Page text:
And yet, Christians aren’t doing this.  This suggests to me that they don’t want to be (further) educated on these subjects.  So I see no point in wasting a lot of time and energy into doing something for people that those people don’t want — or at least aren’t willing to put any effort into themselves.

Or perhaps some Christians really do want to be educated, but on their terms.  Sparky talked about this phenomenon quite succinctly in his post, “Is There a Duty to Educate?“:

When you ask us to educate you and get mad
when we say no, you are not lost and alone in the wilderness, hopelessly
ignorant without any help you find your way out. You are already wallowing
in all the information you need – you just can’t be bother
to take the effort to read it when you can make one of us spoon feed
you.

If Christians want to be educated — and they should — then they need to quit expecting LBGT people to show up at their churches, behave in a certain way, and act as if it’s some great honor to be invited to come talk to the nice Christian folks.  They can instead come to those places that we LGBT people find some measure of safety and therefore are already sharing our stories there.  They can reach out to us with a humble and honest desire to listen to our stories.

And while they’re at it, they can listen to what we actually say rather than listening just long enough to reconstruct our stories to fit their preferred narrative.  (For more thoughts on that phenomenon, see all Shakesville posts labeled “Validity Prism.”)  Then can fight the impulse to stop listening or “lighten the mood” when the education (or story telling process) causes them discomfort.

So a big portion of my problem with Justin’s advice is not that I don’t think LGBT people should be telling our stories[1] or engaging with Christians.  For the most part, I take issue with the apparent implication that we haven’t already been doing this.  We have.  The Christians who still need to be “educated” simply aren’t listening, either due to lack of desire on their part or an insistence that we do everything on their terms.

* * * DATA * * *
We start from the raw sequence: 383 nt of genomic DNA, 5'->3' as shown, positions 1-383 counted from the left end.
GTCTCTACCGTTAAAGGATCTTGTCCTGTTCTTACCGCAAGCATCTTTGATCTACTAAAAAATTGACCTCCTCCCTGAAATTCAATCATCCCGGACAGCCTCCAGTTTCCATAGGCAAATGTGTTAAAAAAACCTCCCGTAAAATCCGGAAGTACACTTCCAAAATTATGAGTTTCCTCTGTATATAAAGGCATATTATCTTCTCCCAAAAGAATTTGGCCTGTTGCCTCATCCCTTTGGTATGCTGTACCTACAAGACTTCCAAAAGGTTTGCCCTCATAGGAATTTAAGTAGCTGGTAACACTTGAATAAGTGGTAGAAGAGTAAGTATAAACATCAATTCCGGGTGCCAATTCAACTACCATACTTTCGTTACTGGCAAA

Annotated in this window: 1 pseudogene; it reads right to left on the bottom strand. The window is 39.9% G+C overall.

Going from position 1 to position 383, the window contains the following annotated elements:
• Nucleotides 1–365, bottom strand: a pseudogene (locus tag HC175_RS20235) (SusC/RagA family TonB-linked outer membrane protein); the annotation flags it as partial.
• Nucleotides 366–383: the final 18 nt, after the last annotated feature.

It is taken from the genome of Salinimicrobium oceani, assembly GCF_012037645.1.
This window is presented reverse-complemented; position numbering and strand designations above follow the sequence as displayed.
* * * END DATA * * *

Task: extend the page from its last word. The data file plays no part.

Note:
[1]  Though I will note that this is a decision that every LGBT person has to make for themselves and I think many LGBT people have valid reasons not to do this.  Sharing one’s story requires a great deal of vulnerability and often has the effect of painting a bright red target on oneself for those who want to take shots, attack, and denigrate.  Expecting any particular LGBT person to do that is pretty demanding, so I do take issue with Justin phrasing this suggestion as an unqualified “must.”

Musings on “Torn”: Christians showing grace

As I mentioned in my previous entry, I want to spend some time examining Justin’s advice for moving forward and away from the “culture war”[1] that he offers in chapter fifteen.  After all, most of the rest of the book consists of him telling his story or explaining his own take on Christian theology in regards to homosexuality and same sex relationships.  The former deserves no response beyond careful reading and the encouragement of others to also read it.  The latter holds little interest to me, as I don’t consider my life to be bound by Christian theology.